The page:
Four MDHS professors receive Redmond Barry Distinguished Professor title

Professors Kim Bennell, Marcia Langton, Janet McCalman and Leann Tilley from MDHS are four of the nine eminent scholars who have recently been recognised by the university with the award of Redmond Barry Distinguished Professor title.

The Redmond Barry Distinguished Professor title, established in honour of Sir Redmond Barry’s contribution as founder of the University, recognises and rewards outstanding leaders within the University’s professoriate.

Existing professors within the University are nominated for having demonstrated either pre-eminence in research or creative activity, or pre-eminence in research and teaching, and will have also shown outstanding leadership in the University and the wider community. Nominations are considered by the University’s Distinguished Academic Awards Committee and approved by the Vice-Chancellor.

We celebrate and congratulate our four MDHS professors who have received this prestigious title in recognition of their outstanding leadership and contributions in their fields.

Professor Kim  Bennell, Director of the Centre for Health, Exercise and Sports Medicine (CHESM), in the Department of Physiotherapy, School of Health Sciences, leads a multidisciplinary research team focusing on conservative non-drug management of musculoskeletal conditions particularly osteoarthritis, with an emphasis on the role of exercise in both prevention and management.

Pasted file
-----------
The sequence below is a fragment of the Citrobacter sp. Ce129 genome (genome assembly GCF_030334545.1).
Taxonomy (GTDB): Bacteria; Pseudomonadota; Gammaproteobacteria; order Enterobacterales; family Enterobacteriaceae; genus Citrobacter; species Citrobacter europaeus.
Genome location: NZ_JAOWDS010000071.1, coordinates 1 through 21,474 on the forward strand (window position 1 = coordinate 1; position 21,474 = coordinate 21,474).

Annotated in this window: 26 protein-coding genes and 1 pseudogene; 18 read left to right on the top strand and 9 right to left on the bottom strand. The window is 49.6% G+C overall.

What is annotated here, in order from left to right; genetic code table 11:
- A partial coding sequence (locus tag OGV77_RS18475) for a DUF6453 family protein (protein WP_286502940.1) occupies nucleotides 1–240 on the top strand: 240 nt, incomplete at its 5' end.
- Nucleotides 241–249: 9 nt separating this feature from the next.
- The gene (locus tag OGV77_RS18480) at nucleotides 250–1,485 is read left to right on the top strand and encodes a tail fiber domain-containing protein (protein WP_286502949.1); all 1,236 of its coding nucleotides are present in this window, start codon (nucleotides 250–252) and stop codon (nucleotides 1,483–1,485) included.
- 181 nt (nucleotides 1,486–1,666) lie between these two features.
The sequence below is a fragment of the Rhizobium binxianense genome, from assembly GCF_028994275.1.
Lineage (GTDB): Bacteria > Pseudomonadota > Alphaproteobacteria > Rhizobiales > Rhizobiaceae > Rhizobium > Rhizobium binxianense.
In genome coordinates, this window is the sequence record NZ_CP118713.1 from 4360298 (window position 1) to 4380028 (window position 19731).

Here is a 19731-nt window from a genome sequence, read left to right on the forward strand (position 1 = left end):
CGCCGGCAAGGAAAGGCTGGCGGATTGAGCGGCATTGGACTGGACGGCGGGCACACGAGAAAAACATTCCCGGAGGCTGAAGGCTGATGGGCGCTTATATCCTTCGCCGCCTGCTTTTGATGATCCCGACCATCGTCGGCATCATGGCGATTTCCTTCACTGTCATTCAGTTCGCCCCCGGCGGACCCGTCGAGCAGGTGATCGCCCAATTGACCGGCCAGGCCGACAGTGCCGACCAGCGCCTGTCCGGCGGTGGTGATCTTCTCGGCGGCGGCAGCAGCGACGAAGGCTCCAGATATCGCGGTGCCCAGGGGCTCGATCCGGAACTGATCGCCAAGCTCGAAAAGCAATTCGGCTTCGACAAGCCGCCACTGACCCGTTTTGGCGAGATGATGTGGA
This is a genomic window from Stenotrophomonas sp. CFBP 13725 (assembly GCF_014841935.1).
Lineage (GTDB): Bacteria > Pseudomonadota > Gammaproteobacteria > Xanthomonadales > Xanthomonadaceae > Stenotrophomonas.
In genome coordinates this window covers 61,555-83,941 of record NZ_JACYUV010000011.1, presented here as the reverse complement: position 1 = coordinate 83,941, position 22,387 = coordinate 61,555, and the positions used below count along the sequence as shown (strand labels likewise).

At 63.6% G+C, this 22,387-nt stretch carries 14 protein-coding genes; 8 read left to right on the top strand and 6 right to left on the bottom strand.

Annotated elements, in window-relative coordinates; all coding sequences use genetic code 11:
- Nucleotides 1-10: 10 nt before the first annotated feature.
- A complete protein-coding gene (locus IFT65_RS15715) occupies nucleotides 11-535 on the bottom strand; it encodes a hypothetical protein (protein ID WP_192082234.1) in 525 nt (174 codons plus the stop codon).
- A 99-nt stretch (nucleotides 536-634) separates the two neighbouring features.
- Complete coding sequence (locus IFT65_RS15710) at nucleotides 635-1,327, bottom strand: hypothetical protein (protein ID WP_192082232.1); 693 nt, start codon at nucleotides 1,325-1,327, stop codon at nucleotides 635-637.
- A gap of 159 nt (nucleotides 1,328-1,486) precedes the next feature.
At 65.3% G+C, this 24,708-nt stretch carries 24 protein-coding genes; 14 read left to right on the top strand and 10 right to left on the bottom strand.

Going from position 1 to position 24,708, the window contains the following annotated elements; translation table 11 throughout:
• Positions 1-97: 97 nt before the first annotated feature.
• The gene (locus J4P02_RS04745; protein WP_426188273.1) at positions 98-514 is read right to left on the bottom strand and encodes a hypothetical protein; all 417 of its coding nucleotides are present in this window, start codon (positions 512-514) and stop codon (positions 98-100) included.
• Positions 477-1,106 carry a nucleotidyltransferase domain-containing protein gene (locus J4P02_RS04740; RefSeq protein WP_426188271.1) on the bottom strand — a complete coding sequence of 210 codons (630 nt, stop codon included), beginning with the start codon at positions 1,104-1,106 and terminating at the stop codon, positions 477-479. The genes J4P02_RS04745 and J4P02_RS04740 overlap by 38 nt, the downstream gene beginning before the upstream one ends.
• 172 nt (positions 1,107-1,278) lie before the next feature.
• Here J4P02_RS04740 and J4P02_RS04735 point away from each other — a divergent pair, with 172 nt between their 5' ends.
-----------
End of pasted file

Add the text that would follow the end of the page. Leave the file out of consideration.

Professor Marcia Langton AM, in the Melbourne School of Population and Global Health, is one of Australia’s leading Aboriginal health and wellbeing experts, and commentator on Indigenous issues. She is an anthropologist and geographer, and since 2000 has held the Foundation Chair of Australian Indigenous Studies at the University of Melbourne.

Professor Janet McCalman in the School of Population and Global Health health is engaged in a long-term study of Australia’s convict populations from the colonial era, and has made significant contributions to Australian history, especially medical history, historical population health, social health and demography.

Laureate Professor Leann Tilley, in the School of Biomedical Sciences and Associate Director for the Structural & Cell Biology Theme in the University of Melbourne’s Bio21 Molecular Science and Biotechnology Institute, has led international multidisciplinary research collaborations that have produced ground breaking alternative approaches to combat malaria's emerging resistance to anti-malarial drugs.